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  • Somewhere

    Somewhere

    ★★½

    45/100

    [originally written for Las Vegas Weekly]

    Having previously explored the crippling loneliness of a world-famous actor adrift in Tokyo (Lost in Translation) and the emotional isolation of French royalty (Marie Antoinette), Sofia Coppola now turns her attention in Somewhere to the travails of the less fortunate—specifically, a slightly less world-famous actor with a broken arm. Surprise! He’s lonely and isolated, too.

    First seen driving his sports car in anguished circles, Johnny Marco (Stephen Dorff) spends the entirety of Somewhere

  • The Peacemaker

    The Peacemaker

    ★★★

    60/100

    [tweets from 2010]

    Beat for beat, this is exactly what I expect from 24: The Movie. And it's often as grim as 24 at its best.

    Critical beefs at the time—breakneck pace, no personal relationship between Clooney and Kidman—seem to me today like (admittedly limited) virtues.

  • Breathless

    Breathless

    ★★★★

    73/100

    [tweet from 2010]

    Feels almost like a bar-napkin sketch compared to what immediately follows, but what an invigorating sketch.

  • Jacob's Ladder

    Jacob's Ladder

    ★★★

    55/100

    [tweet from 2010]

    Second viewing, 20 years later. Obviousness of "twist" bugged me less, has many effective freak-out moments.

  • The King's Speech

    The King's Speech

    ★★★

    53/100

    [originally written for Las Vegas Weekly]

    Having humanized Elizabeth II a few years ago in The Queen, for which Helen Mirren won every Best Actress award known to man, British cinema now turns its middlebrow attention to her father, King George VI, who unexpectedly found himself on the throne just as Hitler began gearing up for war. And, sure enough, Colin Firth, playing the monarch, has already nabbed several major prizes, including Best Actor citations from both the New…

  • Ladies & Gentlemen: The Rolling Stones

    Ladies & Gentlemen: The Rolling Stones

    ★★★½

    67/100

    [tweets from 2010]

    Well, that beats the shit outta Shine a Light, doesn't it? Great set list. "Love in Vain" transcendent.

    I'd never seen Mick Taylor onstage before. He has to be the least demonstrative brain-melting guitarist in rock history.

  • Mercury Rising

    Mercury Rising

    ★½

    21/100

    [tweets from 2010; I have replaced an adjective—beginning with "r" and used to signify "incredibly dumb"—that still seemed largely inoffensive at the time]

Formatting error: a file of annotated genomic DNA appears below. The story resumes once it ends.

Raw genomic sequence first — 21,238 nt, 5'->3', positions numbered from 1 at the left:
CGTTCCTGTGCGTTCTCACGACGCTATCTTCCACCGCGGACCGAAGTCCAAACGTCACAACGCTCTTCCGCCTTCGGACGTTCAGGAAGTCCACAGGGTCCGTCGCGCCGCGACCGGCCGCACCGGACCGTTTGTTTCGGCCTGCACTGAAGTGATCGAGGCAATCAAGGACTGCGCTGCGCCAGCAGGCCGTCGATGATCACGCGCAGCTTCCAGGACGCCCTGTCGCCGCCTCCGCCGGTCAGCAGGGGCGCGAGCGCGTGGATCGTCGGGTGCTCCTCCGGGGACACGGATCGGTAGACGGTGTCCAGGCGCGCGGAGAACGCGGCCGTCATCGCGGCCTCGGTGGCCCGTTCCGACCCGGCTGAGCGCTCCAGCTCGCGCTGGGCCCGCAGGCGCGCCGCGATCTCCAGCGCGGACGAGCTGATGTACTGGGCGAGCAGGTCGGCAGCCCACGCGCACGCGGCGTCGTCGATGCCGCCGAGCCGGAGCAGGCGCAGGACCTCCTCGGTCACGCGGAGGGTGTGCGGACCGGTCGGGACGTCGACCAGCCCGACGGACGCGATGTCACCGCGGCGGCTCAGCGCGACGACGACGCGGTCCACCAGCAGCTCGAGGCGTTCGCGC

Did you know autistic children are in fact tiny malfunctioning robots? Amazingly stupid in every detail.

    I think my fave bit was the NSA guy telling Willis to look up govt website Einstein. He guesses password "Albert." Wrong. "E=MC2." Access!

  • The Bridge on the River Kwai

    The Bridge on the River Kwai

    ★★★★

    78/100

    [tweet from 2010]

    Guinness' Col. Nicholson one of the all-time great movie characters. Holden section does flag.

  • One Flew Over the Cuckoo's Nest

    One Flew Over the Cuckoo's Nest

    ★★★★

    78/100

    [tweets from 2010]

    Gets a tad schematic in the home stretch, but Jack's live-wire energy is at its peak.

    Still, I have changed in the 20 yrs since I last saw it. Very conscious now of how drably functional Forman's compositions are.

  • And Everything Is Going Fine

    And Everything Is Going Fine

    ★★★½

    64/100

    [tweets from 2010]

    More of a tribute than a movie, but works as a sort of That's Neurosis! compilation.

    To both the film's credit and its detriment, each excerpt from a performance made me wish I were watching the entire monologue.

  • How Do You Know

    How Do You Know

    ★★★½

    69/100

    [originally written for Las Vegas Weekly]

    As goofily distinctive as its title is forgettably generic, How Do You Know, written and directed by James L. Brooks (Broadcast News, As Good as It Gets), is an undeniable mess. For all its rough patches, however, the film boasts the one element sorely missing from most Hollywood rom-coms: a pulse. Granted, the setup is boilerplate: perky young woman (Reese Witherspoon) must choose between womanizing, commitment-phobic star athlete (Owen Wilson) and sweetly neurotic…

  • Easy Rider

    Easy Rider

    ★★★

    53/100

    [tweet from 2010]

    Third viewing. Still find it mostly insufferable when anyone (excepting Nicholson, big exception) speaks.